Best program to rip CD's to FLAC files?

Discussion in 'Computer Audiophile: Software, Configs, Tools' started by Gravity, Jan 27, 2016.

  1. earnmyturns

    earnmyturns Friend

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    Metadatics has a similar function, but the free metadata sources lag/miss some of the more exotic albums/box sets like this which is in Allmusic but not in the free sources AFAIK.
     
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  2. m.i.c.k.e.y

    m.i.c.k.e.y Acquaintance

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    For a benefit of the doubt, reinstalled again EAC's newest version. Compared it w/ EZ CD Audio Converter and dbPoweramp ...

    90's UI...same things that i don't like...did not even finished the rip... disinstalled.
     
    Last edited: Jul 8, 2017
  3. wnmnkh

    wnmnkh Friend

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    It's really dbpoweramp. There is no contest for both convenience and speed while also absolutely securely ripping CDs.

    EAC, as far as I am concerned, it is almost like free version of dbpoweramp but without convenience and speed.
     
  4. Merrick

    Merrick Friend

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    I've actually switched over to XLD. I had to take some time to get the settings for it right, but now it's a very secure although slow method of ripping. I'm okay with it being slow if that means increased accuracy.
     
  5. Kattefjaes

    Kattefjaes Mostly Harmless

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    Yeah, decent secure rips are really the only thing that matters. Levels of eye-candy or config hand-holding are completely irrelevant once you've set it up. You don't want to discover that your rips suck 400 CDs in.
     
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  6. TeaWrex

    TeaWrex His head's not fat, he's my brother!

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    EAC's secure mode is slower because the developers disagree on methodology. dBpoweramp's secure mode is actually the same as burst mode the vast majority of the time. If the results from the burst match the AccurateRip database, it calls it secure. On new discs, it rips in burst mode twice and (if the bursts match) calls it secure. EAC's secure mode actually reads every sector at least twice, every time. Does that mean dBpoweramp is always securely ripping CDs? The dBpoweramp developer would have you believe so while EAC's developer does not believe so. It's up to you whether you're comfortable calling matching bursts secure or whether you want every block read and confirmed.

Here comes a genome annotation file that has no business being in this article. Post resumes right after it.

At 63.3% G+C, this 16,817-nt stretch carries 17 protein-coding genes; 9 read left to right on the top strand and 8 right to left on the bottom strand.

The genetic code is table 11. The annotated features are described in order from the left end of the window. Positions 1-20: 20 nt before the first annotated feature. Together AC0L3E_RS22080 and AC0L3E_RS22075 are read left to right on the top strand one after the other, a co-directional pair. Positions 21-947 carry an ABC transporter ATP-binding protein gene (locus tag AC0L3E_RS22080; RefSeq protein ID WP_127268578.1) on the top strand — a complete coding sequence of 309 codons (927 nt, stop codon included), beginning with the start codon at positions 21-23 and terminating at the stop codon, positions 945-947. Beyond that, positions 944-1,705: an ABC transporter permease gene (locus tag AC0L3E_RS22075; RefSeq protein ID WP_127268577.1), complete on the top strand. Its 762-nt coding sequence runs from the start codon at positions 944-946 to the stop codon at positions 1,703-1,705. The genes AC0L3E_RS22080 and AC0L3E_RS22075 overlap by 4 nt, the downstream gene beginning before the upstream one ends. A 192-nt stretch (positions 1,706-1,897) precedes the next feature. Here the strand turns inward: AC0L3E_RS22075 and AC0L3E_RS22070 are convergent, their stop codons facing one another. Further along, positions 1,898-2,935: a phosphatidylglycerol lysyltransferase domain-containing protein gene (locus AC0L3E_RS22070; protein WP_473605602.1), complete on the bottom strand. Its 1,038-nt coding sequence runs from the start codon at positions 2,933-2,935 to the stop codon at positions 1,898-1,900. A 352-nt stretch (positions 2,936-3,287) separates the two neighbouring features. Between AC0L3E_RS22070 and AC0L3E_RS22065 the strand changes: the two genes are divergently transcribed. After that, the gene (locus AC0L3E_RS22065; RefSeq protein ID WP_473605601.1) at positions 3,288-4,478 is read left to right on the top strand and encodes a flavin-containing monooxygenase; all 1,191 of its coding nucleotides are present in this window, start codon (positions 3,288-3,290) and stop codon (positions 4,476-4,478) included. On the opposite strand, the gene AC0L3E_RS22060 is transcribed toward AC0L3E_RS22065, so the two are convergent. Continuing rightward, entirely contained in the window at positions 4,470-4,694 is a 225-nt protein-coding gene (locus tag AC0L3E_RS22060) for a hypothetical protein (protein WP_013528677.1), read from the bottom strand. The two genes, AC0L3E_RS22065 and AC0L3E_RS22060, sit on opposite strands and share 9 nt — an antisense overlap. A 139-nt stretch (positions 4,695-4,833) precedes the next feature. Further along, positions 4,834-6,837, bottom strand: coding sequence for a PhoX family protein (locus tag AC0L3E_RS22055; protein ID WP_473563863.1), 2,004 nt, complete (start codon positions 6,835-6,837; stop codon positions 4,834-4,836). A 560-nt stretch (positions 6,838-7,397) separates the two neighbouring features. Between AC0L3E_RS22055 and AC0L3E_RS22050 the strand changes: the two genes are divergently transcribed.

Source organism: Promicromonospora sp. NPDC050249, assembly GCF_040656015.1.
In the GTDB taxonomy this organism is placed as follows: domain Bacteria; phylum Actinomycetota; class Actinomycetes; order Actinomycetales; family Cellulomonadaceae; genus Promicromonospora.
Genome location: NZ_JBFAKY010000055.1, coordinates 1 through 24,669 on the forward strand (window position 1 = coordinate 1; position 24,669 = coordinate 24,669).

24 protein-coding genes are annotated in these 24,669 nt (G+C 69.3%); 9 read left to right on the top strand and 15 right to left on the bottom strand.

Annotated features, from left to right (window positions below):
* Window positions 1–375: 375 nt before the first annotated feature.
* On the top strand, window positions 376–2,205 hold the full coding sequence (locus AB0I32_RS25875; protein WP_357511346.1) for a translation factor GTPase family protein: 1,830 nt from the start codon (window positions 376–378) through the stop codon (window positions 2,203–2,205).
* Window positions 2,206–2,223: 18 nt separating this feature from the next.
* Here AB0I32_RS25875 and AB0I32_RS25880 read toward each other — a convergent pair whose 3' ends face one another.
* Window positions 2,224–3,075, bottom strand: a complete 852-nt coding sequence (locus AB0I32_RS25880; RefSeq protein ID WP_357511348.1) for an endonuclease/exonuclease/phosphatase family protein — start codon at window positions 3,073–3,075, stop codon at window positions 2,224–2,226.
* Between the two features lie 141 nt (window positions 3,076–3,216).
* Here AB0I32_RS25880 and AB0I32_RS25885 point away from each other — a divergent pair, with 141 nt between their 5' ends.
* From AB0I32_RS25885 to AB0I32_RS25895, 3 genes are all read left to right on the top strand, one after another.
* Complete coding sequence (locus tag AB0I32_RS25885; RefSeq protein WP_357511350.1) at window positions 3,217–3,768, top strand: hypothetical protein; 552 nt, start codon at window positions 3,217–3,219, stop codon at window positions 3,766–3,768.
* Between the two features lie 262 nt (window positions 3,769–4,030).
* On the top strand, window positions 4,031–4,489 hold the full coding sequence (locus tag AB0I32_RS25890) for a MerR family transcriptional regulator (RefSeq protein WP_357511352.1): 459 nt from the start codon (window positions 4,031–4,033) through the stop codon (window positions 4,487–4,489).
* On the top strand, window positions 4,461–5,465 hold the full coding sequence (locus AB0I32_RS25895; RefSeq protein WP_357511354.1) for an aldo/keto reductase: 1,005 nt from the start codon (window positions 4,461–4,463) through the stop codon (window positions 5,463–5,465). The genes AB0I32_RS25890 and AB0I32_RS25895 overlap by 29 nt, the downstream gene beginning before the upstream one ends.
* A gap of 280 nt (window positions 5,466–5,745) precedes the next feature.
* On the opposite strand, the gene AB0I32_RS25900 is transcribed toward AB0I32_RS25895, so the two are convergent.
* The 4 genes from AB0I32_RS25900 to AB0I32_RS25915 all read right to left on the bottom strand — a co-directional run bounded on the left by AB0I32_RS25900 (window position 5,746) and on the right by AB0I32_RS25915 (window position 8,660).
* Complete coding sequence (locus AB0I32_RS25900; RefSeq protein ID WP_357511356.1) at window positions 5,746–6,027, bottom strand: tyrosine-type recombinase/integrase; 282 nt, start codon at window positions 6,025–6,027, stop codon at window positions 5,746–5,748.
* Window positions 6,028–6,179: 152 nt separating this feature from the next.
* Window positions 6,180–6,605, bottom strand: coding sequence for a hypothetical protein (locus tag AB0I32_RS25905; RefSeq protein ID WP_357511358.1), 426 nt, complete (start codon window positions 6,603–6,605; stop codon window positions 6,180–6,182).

dBpoweramp secure rip explanation: http://www.dbpoweramp.com/secure-ripper.htm

    EAC secure rip explanation: http://www.exactaudiocopy.de/en/index.php/overview/basic-technology/extraction-technology/
     
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  7. wnmnkh

    wnmnkh Friend

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    As far as I know, dbpoweramp does not go burst mode when secure mode is selected. It's far slower than burst mode (randomized and slower read speed). I believe as long as CRC is correct, it is certainly the rip is secure (whether it is burst or secure or not.) dbpoweramp does go for EAC as soon as it detects error and re-read troublesome blocks until either it gets right or give up after multiple tries.
     
  8. TeaWrex

    TeaWrex His head's not fat, he's my brother!

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    dBpoweramp doesn't technically switch into burst mode when secure mode is selected, but the two function the same unless the checksum does not match the AccurateRip database. At that point, secure mode attempts error correction while burst mode does not. Here is the description from the dBpoweramp link: